4 reporters subpoenaed

A death row inmate wants their testimony about an execution they witnessed.

Published May 11, 2007

A St. Petersburg Times reporter and three other journalists have been subpoenaed to surrender their notes and testify about what they witnessed last year during the botched execution of Angel Diaz.

Attorneys for death row inmate Ian Deco Lightbourne say the journalists' testimony could support their contention that lethal injection is cruel and unusual punishment. But the Times and other news organizations will seek to quash the demand at a hearing today in Ocala.

Diaz's Dec. 13 execution lasted 34 minutes, twice the normal time, prompting the state to close its death chamber pending a review. Gov. Charlie Crist, citing changes in procedures for lethal injections, indicated this week he would start signing death certificates soon.

The subpoenas were issued to Times reporter Chris Tisch, Nathan Crabbe of the Gainesville Sun, Phil Long of the Miami Herald and Ron Word, the longtime Jacksonville correspondent for the Associated Press who has covered about 50 executions.

News reports from Diaz's execution described him wincing and squinting for several minutes, which death penalty opponents say indicates he felt pain.

"It's everything we have been saying all along, " Lightbourne's attorney, Suzanne Keffer, told the Associated Press. "I want their accounts of what they saw at the Angel Diaz execution."

Corrections Department officials who carried out the execution have said they saw no indications Diaz felt pain, which is in contrast to the media reports.

Times attorney Alison Steele said the inmate's attorneys have not met the legal standard for compelling a reporter to testify, which includes establishing that the reporter is a witness of last resort. They must prove that "the same information is not available from alternative sources, " and that it is compelling and relevant, says Steele's motion filed in Marion County Circuit Court.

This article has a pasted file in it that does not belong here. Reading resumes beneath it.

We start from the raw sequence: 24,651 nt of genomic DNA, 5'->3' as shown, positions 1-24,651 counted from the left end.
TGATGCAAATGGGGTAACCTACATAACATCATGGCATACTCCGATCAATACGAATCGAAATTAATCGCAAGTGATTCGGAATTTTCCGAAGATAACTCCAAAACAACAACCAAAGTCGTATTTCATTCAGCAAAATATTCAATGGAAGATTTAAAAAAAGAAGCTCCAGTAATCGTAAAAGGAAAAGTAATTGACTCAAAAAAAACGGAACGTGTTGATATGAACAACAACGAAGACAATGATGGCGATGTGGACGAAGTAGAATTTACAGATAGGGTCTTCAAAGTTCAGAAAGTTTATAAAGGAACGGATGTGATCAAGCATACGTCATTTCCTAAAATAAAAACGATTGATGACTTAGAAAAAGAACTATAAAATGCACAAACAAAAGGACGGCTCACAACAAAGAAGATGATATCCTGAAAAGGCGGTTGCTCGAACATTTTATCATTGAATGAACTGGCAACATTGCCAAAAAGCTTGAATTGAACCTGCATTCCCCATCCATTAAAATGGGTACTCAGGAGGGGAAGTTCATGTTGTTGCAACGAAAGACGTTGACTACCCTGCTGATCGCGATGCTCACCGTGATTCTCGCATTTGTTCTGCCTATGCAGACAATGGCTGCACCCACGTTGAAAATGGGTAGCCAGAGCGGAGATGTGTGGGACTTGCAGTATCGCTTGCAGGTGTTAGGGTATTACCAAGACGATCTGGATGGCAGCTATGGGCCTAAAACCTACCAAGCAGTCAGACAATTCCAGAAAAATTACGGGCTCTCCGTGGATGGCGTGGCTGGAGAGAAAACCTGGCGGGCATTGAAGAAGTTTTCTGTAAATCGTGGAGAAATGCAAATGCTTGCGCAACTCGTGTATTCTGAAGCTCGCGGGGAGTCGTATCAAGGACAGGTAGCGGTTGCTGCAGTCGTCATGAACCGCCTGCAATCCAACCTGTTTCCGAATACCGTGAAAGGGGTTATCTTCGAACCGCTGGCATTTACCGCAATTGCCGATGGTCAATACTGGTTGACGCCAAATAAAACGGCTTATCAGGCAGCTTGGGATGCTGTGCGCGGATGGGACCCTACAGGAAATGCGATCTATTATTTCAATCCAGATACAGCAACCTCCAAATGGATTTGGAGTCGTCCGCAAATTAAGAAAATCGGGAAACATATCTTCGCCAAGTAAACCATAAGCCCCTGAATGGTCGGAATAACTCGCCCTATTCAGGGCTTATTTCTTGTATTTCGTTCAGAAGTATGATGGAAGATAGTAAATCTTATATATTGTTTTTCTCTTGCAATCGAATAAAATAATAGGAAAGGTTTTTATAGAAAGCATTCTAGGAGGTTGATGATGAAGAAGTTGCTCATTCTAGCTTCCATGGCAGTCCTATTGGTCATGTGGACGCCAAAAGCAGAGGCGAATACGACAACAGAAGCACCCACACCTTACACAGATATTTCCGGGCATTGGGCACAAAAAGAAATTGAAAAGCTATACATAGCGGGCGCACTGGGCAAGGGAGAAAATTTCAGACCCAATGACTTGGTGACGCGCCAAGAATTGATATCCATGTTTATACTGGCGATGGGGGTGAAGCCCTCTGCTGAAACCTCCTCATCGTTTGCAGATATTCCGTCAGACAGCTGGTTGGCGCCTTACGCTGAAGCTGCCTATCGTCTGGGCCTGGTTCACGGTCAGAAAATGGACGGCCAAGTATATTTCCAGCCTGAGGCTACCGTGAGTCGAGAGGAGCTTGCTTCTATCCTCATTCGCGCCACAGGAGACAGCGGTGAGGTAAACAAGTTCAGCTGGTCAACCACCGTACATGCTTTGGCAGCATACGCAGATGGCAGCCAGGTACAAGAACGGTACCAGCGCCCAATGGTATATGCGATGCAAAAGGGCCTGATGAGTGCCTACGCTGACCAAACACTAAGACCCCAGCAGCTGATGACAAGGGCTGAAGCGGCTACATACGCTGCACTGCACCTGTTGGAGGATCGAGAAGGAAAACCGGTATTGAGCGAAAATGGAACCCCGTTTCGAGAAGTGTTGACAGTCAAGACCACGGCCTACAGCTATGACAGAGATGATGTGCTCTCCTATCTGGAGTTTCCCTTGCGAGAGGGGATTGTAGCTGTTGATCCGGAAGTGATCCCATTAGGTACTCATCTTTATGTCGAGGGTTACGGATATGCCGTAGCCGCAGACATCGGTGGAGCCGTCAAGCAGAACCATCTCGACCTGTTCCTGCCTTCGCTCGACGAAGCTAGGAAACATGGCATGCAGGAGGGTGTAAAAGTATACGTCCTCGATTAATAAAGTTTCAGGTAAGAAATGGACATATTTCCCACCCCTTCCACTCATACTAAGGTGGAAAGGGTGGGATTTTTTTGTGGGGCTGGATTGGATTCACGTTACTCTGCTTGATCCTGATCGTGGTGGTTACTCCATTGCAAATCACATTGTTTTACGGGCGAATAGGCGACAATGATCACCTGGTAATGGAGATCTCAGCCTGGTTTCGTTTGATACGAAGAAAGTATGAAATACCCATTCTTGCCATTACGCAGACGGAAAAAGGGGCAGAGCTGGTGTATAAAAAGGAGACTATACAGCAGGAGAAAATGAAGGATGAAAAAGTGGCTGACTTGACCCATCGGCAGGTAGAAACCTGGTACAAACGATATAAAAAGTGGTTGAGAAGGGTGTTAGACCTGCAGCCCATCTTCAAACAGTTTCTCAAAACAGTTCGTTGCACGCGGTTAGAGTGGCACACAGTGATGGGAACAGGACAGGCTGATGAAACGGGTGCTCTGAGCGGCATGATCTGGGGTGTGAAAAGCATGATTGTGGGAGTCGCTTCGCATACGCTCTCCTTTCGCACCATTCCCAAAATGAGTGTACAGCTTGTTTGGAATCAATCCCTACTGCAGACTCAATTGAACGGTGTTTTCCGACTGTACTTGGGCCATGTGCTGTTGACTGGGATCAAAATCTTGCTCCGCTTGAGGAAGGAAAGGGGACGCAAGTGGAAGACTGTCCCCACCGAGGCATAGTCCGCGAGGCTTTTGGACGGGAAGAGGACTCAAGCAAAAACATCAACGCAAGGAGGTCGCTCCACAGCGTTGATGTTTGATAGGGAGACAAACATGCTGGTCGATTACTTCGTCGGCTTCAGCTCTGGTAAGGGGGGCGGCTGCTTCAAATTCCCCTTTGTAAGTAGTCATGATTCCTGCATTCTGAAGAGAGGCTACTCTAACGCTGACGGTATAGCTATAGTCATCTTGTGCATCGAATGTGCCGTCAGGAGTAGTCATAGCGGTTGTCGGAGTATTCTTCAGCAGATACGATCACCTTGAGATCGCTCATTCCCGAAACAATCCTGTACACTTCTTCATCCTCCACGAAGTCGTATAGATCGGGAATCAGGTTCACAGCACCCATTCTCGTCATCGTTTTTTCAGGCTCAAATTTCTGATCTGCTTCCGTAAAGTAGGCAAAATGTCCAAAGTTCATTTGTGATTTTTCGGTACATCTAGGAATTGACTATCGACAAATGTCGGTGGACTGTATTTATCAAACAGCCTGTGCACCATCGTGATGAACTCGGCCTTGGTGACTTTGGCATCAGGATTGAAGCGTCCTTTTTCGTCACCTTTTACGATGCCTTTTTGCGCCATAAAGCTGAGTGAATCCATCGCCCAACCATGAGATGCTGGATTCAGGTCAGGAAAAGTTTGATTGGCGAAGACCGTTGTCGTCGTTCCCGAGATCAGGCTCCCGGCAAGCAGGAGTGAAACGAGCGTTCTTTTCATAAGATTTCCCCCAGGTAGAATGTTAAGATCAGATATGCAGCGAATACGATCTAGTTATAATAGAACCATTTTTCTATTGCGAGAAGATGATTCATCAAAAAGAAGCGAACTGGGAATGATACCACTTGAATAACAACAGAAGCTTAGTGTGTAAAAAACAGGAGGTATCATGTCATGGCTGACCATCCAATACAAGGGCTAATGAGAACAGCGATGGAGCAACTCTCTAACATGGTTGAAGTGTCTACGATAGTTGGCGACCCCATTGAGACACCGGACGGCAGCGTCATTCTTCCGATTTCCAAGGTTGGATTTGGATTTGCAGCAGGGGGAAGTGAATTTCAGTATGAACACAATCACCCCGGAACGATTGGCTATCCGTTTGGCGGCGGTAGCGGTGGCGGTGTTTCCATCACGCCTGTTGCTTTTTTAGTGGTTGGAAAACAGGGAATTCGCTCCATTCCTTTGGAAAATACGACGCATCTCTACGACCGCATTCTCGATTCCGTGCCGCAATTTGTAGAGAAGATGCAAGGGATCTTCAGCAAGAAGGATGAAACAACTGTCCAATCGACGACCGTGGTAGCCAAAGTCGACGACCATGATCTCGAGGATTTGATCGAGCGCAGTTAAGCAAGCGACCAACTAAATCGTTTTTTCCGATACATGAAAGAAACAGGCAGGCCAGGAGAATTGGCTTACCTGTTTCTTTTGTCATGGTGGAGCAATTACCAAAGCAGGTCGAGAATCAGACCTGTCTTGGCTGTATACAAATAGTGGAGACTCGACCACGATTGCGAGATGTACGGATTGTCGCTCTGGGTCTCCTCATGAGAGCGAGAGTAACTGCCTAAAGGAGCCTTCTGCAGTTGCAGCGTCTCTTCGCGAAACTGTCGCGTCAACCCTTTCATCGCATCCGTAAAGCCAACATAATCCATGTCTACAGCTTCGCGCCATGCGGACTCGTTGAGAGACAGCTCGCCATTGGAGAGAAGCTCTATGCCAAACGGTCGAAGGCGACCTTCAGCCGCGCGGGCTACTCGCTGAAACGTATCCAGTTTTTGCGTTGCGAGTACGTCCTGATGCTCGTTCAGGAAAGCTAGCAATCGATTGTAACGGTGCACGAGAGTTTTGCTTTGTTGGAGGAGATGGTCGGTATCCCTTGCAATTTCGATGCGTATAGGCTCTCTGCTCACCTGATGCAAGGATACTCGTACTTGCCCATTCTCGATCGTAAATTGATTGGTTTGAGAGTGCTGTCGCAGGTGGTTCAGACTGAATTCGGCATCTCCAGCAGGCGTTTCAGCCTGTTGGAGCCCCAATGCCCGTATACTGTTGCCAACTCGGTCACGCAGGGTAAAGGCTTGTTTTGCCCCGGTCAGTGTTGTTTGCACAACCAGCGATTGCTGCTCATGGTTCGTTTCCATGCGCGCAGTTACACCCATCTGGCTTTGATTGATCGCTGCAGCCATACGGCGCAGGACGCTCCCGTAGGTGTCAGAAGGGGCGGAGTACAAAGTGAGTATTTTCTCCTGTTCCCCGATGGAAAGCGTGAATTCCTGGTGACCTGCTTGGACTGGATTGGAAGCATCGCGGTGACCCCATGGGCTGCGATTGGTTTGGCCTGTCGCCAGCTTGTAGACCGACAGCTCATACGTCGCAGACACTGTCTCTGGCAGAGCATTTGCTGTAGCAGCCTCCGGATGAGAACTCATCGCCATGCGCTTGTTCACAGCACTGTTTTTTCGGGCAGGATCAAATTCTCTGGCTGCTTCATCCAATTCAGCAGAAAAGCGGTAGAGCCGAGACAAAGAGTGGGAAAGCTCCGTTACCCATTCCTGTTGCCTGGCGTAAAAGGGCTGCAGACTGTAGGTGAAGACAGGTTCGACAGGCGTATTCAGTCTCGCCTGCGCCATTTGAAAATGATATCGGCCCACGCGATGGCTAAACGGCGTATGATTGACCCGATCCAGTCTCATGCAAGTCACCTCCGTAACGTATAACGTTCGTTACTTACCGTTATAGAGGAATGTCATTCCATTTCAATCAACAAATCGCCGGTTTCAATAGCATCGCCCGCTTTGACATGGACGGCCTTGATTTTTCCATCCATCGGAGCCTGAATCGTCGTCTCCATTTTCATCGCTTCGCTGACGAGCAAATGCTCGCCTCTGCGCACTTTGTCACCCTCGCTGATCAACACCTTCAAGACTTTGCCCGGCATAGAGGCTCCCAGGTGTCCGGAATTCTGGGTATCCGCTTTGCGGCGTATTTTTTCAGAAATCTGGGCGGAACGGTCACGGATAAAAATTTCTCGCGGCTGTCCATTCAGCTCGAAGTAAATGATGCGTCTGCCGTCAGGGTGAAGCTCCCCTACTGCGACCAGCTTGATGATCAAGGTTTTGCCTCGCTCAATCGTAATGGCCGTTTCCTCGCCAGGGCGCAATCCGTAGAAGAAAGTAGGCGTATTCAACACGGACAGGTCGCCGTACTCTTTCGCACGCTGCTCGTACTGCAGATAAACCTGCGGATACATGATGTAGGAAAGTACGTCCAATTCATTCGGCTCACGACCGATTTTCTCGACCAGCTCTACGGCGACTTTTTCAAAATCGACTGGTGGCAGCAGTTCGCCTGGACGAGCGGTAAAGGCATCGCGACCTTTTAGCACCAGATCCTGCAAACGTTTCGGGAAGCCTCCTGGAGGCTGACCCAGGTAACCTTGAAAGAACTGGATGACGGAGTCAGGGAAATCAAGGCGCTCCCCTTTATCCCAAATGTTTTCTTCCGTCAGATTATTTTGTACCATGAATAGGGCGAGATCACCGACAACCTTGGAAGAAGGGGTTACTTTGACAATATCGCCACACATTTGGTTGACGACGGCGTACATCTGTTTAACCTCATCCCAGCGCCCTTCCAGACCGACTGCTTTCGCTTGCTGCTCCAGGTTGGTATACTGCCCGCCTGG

Attached to the motion are numerous published Times accounts of the execution and the ensuing controversy, including a story that contains a verbatim transcription of the handwritten notes Tisch made while witnessing the death.

The news organizations contend there were numerous other witnesses to the Diaz execution, including Corrections Department personnel and public witnesses, who could testify in the Lightbourne appeal about what happened. The question with those witnesses is whether they are independent enough.

Steele said Florida law for 30 years has granted reporters a privilege to resist subpoenas aimed at their news gathering materials, except in cases where the reporter has witnessed a crime.

The news media act as "the people's observer, " she argued. At executions, which are witnessed by few people, "the news media is exercising its highest calling, " she said.

If forced to hand over their notes and reveal their impressions, reporters surrender independence and become "little more than roving investigators for the government, " Steele said.

"The subpoena should be quashed because reporters are witnesses for the public, not for parties to lawsuits, " said attorney Judy Mercier, who is representing Word and the AP.

Diaz, 55, was condemned for the 1979 murder of a topless club manager in Miami. A review of his execution found that needles went through his veins, sending the lethal drugs into his flesh, not his bloodstream.

Lightbourne, 47, was sentenced to die for the Jan. 17, 1981, murder of Nancy O'Farrell after breaking into her home and stealing some of her belongings. He knew O'Farrell and killed her to avoid identification, according to the state Commission on Capital Cases.

Lightbourne twice has been scheduled to die but has won stays to consider appeals. His latest appeal regarding the lethal injection challenge is pending before the Florida Supreme Court.

Information from the Associated Press was used in this report.